Logging decision critical to saving our dying forests
| Dec 24th 2019 | 3 min read
Last month's Cabinet decision to extend the ban on logging for another year received few headlines.
It was largely met with a collective shrug by many, except those directly affected by the decision, especially the loggers.
Whether one agrees with this decision or not, it can be put down to whether it is better to ensure short-term economic stability or long-term sustainability.
The recent spate of landslides across the country tell the story of Mother Nature unleashing her anger after being tested for far too long. Homes were swept away, lives were lost and many maimed as torrential rains pounded the country. Before that, there was widespread drought that was largely blamed on lost tree cover. We have never had warnings about heat waves before in the country until this year.
Saving the country's tree cover is, therefore, crucial.
Kenya’s forests and other woodland areas are our inheritance for our children.
In Brazil, there was an uproar when the country’s National Institute for Space Research (INPE) announced that deforestation had reached 9,762 square kilometres, up by 30 per cent for the 12 months through July 2019. This was in great part attributed to a change in policy by President Jair Bolsonaro, who came into office at the beginning of the year.
President Bolsonaro openly favours developing the large Amazon area economically. He has allowed commercial logging in the tropical rainforest, overturning his predecessor’s decision to limit this because of its environmental effects.
Over-logging can have severe ecologically effects on the immediate environment and beyond. It can depreciate the soil and impact on wildlife, which many Kenyans rely on for their livelihood. It also has an impact on climate change by increasing the amount of carbon dioxide in the atmosphere.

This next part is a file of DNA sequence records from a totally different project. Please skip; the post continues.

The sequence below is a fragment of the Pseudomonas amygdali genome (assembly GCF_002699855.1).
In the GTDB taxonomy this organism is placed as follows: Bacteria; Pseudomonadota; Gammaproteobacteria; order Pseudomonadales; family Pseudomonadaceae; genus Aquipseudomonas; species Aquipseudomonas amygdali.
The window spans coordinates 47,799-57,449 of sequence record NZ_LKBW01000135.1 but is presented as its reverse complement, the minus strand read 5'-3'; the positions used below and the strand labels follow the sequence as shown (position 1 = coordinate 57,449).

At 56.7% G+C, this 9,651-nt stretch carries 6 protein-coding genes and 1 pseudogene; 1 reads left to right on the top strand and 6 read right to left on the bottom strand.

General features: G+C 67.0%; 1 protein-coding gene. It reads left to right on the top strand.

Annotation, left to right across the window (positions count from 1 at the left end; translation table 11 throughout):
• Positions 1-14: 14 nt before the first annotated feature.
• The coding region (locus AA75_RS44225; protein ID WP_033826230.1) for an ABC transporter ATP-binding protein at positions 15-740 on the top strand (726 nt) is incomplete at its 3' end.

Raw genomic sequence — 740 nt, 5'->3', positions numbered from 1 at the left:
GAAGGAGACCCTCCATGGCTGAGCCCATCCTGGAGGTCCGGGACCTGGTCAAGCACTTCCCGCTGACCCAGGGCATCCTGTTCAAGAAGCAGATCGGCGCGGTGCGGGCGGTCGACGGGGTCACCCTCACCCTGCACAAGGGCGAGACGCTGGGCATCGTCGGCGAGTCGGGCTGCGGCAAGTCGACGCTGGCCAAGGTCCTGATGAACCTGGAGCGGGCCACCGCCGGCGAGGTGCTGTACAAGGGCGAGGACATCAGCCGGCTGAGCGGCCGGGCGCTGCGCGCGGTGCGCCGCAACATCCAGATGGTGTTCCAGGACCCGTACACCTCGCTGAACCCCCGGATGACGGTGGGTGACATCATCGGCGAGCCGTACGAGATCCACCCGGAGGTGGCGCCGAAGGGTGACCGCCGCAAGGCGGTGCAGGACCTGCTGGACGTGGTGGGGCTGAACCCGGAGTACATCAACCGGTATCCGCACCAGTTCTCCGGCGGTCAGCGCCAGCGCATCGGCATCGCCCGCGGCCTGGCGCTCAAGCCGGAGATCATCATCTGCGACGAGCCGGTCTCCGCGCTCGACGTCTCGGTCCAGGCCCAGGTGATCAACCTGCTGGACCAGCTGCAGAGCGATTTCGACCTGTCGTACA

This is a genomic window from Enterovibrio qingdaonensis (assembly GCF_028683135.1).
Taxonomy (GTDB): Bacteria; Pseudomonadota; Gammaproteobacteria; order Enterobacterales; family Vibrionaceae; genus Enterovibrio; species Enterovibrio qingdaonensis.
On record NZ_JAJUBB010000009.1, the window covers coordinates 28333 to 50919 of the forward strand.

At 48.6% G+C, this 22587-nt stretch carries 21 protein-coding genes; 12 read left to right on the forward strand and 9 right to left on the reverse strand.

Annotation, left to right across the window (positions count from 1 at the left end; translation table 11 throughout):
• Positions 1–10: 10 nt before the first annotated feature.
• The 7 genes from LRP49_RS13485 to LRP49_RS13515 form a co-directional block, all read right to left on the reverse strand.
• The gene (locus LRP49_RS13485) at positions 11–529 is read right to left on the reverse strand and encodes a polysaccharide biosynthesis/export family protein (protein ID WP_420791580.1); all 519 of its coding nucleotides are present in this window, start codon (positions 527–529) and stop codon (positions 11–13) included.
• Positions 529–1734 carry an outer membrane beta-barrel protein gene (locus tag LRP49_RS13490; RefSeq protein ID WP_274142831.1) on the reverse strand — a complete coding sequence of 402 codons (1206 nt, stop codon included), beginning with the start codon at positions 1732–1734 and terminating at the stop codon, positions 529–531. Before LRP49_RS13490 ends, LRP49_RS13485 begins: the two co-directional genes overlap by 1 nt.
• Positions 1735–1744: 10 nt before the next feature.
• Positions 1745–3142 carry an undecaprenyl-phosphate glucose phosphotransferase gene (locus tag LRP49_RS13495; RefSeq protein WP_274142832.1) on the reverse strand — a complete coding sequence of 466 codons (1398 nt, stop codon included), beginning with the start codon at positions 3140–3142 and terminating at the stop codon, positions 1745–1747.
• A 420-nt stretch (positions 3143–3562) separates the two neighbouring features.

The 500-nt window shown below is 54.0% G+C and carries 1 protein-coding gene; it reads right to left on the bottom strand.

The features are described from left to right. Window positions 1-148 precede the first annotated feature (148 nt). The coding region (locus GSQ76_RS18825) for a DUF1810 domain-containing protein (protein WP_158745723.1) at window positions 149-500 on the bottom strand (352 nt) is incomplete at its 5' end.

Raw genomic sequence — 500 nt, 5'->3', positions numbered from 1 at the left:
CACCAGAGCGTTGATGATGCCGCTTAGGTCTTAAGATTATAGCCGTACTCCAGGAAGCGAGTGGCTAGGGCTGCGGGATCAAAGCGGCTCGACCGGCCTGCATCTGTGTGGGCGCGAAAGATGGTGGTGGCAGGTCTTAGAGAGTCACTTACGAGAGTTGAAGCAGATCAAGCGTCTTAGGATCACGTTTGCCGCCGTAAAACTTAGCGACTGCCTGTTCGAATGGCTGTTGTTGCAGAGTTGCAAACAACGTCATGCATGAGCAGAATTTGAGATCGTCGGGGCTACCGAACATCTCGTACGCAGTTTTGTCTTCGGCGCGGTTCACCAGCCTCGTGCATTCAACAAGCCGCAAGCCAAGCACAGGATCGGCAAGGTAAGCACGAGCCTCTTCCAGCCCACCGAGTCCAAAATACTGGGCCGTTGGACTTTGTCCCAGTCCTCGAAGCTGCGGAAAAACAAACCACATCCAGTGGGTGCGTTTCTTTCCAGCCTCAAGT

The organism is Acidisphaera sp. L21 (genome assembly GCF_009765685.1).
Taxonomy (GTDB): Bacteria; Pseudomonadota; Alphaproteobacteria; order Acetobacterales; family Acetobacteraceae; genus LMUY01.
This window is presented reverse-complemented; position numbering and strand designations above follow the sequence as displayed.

Greenhouse gas effects can be further compounded when more carbon dioxide is released into the air, sometimes as a result of fires, which frequently go hand in hand with logging and deforestation.
These disastrous environmental and ecological effects will probably not be fully felt by many, possibly not even during our lifetimes.
However, the cost for future generations will be immense.
We have to make a decision whether to go for the immediate win and allow logging, which might help buttress the economy and industries that require wood in the short-term, but darken the clouds for our children’s future.
The decision by the Cabinet was therefore the right one, even with all of its implications, especially for loggers.
Whereas it is hard to praise politicians, one must recognise President Uhuru Kenyatta’s efforts here. One must acknowledge that leadership is not a popularity contest and that Uhuru chose to stand with Nobel Laureate Wangari Maathai.
While the anti-logging decision might not have been the most high profile one made recently, it is certainly one that will have far-reaching consequences for years to come. For example, a decimated forest cover poses food security risk besides the dangers those living downstream must contend with whenever it rains.
The decision not to lift the suspension on logging breaks the paradigm. The criticism surrounding such decisions are rarely substantive but mere slogans.
Indeed, we have far too few visionaries who look at the bigger picture and are not bound by the time constraints of their office; who do not feel beholden to the people who voted for them, but also to their children and their children’s children.
We should see in this decision something very interesting about policy decisions.
Most politicians see the short-term. They know that they need immediate credit to win support for re-election or to create a legacy of some sort. They rarely are interested in long-term strategies because they might not be in office to reap the results.
Prof Maathai demonstrated to us that a leader ought to see beyond their own personal and political needs by focusing on what is necessary to improve the lives of the people they govern, today, tomorrow and in the future.
When it comes to a hot topic like protecting the environment, a leader must leave a benchmark for the next leader. He or she ought to act differently and deal with issues rather than press for day-to-day wins for the sake of headlines.
Ms Munuhe studies International Relations at the University of Nairobi
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